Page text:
News

Budget announcements for Shepparton, Strathbogie

By Rodney Woods

Greater Shepparton City Council and Strathbogie Shire Council have recently announced their budgets for 2018-19, with farm rates major talking points out of both.

Strathbogie has reduced its farm rate differential by nearly three per cent to 82.5 per cent, while farmers who live in Greater Shepparton will pay 90 per cent of the general rate or a collective pool of $7.6million in rates for the next financial year.

Strathbogie Shire Mayor Amanda McClaren said the change in her council’s budget represented the impact farmers had on the shire’s economy.

‘‘We have reduced the farm rate differential from 85 to 82.5 per cent of the residential rate to acknowledge the contribution our farmers and agriculture sector makes to our local economy,’’ Cr McClaren said.

‘‘The 2018-19 budget provides for a capped average rate increase of 1.9 per cent, significantly under the state government’s imposed rate cap of 2.25 per cent.’’

In comparison, Greater Shepparton City Council has capped its rate increase at 2.25 per cent, in line with the government’s ruling.

In other funding news, Strathbogie Shire Council has committed more than $6million to roads, with $400000 of that committed to the shire’s Zero to One Roads Program.

‘‘We upgraded some of our zero class roads to a road one standard for more regular maintenance,’’ Cr McClaren said.

‘‘We have also committed over $2million to maintenance and replacement of bridges and culverts across the shire, which will allow us to remove some of the load limits currently placed on some of our bridges, allowing for a more efficient freight network.’’

The Shepparton council has invested in roads and bridges as well, with $450000 for bridge renewals and $13.2million for roads, of which $9.4million is for renewals and $3.5million is allocated for upgrades.

Shepparton saleyards to receive overhaul

Improved trade waste infrastructure, new stock-friendly matting and resurfacing are all on their way for Shepparton Regional Saleyards.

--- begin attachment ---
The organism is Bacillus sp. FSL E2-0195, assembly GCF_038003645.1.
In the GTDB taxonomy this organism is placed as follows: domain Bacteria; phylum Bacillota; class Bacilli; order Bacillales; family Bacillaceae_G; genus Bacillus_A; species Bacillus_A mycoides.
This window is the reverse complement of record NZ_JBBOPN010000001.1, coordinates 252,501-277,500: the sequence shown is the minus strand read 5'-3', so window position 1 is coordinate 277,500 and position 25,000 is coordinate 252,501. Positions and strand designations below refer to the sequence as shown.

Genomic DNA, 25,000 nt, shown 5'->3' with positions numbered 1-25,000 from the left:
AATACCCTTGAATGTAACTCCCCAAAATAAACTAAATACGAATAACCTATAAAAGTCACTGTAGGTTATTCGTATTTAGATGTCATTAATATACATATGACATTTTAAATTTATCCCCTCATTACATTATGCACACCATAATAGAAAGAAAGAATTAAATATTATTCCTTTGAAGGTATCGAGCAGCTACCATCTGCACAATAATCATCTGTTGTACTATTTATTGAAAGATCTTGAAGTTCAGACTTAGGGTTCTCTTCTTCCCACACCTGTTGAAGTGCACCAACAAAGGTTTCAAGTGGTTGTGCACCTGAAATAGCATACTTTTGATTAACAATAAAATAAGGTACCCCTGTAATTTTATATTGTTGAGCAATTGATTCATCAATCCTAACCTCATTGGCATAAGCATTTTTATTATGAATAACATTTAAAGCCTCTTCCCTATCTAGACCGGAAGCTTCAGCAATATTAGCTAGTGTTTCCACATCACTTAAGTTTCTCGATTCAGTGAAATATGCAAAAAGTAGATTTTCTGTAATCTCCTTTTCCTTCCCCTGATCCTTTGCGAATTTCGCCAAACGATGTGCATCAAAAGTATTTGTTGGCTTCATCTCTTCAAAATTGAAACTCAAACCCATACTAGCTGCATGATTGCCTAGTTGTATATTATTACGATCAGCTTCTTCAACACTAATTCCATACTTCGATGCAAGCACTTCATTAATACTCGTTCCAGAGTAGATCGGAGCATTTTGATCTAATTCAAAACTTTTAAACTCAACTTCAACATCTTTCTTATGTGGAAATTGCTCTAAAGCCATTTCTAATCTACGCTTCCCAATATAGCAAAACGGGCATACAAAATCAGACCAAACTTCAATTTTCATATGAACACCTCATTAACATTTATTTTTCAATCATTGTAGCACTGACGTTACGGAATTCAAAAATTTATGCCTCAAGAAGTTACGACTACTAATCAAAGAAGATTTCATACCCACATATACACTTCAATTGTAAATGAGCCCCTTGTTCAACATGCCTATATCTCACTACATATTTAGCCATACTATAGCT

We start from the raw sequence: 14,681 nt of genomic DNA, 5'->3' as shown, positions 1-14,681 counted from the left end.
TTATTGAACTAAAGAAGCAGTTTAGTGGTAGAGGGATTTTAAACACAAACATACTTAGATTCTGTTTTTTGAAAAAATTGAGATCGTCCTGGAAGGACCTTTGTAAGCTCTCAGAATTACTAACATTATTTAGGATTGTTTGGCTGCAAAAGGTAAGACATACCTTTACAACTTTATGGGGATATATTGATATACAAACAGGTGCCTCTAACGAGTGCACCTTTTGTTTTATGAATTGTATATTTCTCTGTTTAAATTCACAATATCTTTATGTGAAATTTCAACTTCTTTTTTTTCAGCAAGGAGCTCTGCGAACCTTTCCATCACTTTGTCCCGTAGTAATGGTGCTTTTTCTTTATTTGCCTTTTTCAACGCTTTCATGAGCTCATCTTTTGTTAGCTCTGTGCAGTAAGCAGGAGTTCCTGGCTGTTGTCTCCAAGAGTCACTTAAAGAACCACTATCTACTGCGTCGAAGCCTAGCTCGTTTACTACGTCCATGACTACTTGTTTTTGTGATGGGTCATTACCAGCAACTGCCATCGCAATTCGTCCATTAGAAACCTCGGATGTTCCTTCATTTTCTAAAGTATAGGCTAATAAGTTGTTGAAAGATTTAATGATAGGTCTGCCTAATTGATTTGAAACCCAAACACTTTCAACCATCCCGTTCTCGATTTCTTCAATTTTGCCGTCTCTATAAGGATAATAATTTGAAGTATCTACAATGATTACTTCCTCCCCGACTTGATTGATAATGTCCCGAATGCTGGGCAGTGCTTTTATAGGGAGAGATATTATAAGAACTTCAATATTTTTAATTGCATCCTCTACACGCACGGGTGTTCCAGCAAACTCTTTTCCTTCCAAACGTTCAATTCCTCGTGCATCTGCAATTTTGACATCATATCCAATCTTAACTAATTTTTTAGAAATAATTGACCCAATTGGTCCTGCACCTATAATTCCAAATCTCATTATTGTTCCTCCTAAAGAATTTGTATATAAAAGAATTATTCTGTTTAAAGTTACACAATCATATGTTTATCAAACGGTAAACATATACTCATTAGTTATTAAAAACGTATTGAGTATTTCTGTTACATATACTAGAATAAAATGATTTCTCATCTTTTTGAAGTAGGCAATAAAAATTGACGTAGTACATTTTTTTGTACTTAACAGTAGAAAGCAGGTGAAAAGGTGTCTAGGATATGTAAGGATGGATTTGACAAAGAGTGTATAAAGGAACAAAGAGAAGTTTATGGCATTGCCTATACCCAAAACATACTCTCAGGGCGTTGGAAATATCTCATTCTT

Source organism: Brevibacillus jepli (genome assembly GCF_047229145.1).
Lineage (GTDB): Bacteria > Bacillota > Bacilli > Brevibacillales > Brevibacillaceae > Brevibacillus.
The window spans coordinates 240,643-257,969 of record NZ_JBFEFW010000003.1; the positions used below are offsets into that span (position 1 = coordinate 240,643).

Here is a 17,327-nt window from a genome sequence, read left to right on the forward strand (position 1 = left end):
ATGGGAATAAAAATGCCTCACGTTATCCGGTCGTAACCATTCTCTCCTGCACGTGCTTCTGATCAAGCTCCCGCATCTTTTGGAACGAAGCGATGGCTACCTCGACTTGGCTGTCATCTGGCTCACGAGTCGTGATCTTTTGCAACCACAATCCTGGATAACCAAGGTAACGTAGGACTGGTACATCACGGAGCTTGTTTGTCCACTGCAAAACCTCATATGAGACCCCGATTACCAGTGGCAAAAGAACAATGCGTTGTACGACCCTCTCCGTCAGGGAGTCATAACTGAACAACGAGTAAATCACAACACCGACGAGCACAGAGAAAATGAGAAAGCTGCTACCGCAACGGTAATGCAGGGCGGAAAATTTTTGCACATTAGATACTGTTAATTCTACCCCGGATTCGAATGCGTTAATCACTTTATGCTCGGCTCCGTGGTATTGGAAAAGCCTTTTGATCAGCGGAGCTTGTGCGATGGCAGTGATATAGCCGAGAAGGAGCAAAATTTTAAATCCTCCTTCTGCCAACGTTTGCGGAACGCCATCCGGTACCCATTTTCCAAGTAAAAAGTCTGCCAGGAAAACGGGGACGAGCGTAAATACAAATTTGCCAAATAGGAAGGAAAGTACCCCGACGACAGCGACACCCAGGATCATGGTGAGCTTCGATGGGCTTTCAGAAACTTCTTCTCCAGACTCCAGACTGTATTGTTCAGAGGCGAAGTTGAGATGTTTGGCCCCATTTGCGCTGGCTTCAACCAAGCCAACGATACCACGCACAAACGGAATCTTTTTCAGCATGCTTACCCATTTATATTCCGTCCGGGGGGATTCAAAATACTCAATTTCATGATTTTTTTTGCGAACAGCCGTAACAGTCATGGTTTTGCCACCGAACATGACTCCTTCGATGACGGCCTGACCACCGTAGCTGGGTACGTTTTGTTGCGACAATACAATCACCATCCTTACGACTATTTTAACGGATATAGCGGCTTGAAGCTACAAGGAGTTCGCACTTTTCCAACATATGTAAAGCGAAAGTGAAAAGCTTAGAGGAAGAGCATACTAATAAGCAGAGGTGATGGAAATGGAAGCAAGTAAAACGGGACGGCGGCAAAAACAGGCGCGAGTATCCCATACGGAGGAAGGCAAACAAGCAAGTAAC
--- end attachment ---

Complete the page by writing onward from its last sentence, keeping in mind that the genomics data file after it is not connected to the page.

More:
Shepparton’s saleyards are predicted to turn a promising surplus in the next year, according to Greater Shepparton City Council’s new budget: $411000 in the 2018-19 financial year.

A $360000 contribution will see upgraded trade waste treatment infrastructure, $342000 will pay for resurfacing around the truck wash while $138000 will permit the installation of non-slip matting.

Meanwhile, interest has been sought for management of the site for the next five years, starting next year, after the existing management contract finishes at end of the year.

City engineer Phil Hoare said the trade waste system upgrade was primarily to ensure ‘‘what we do is environmentally acceptable’’ and to ‘‘make sure the system we’ve got there is efficient in dealing with that’’.

Mr Hoare said the existing surface around the ‘‘highly trafficked’’ truck wash area of the site had ‘‘badly deteriorated and degraded’’ and the upgrade funding was about ‘‘making sure that it is fit for purpose’’.

Meanwhile, the replaced matting had animal welfare outcomes in ensuring the flooring was ‘‘much gentler on the stock,’’ and would stop animals ‘‘from slipping and injuring themselves,’’ Mr Hoare said.

On the horizon, he said the site would be an ideal council asset at which to install solar panels to help manage power costs.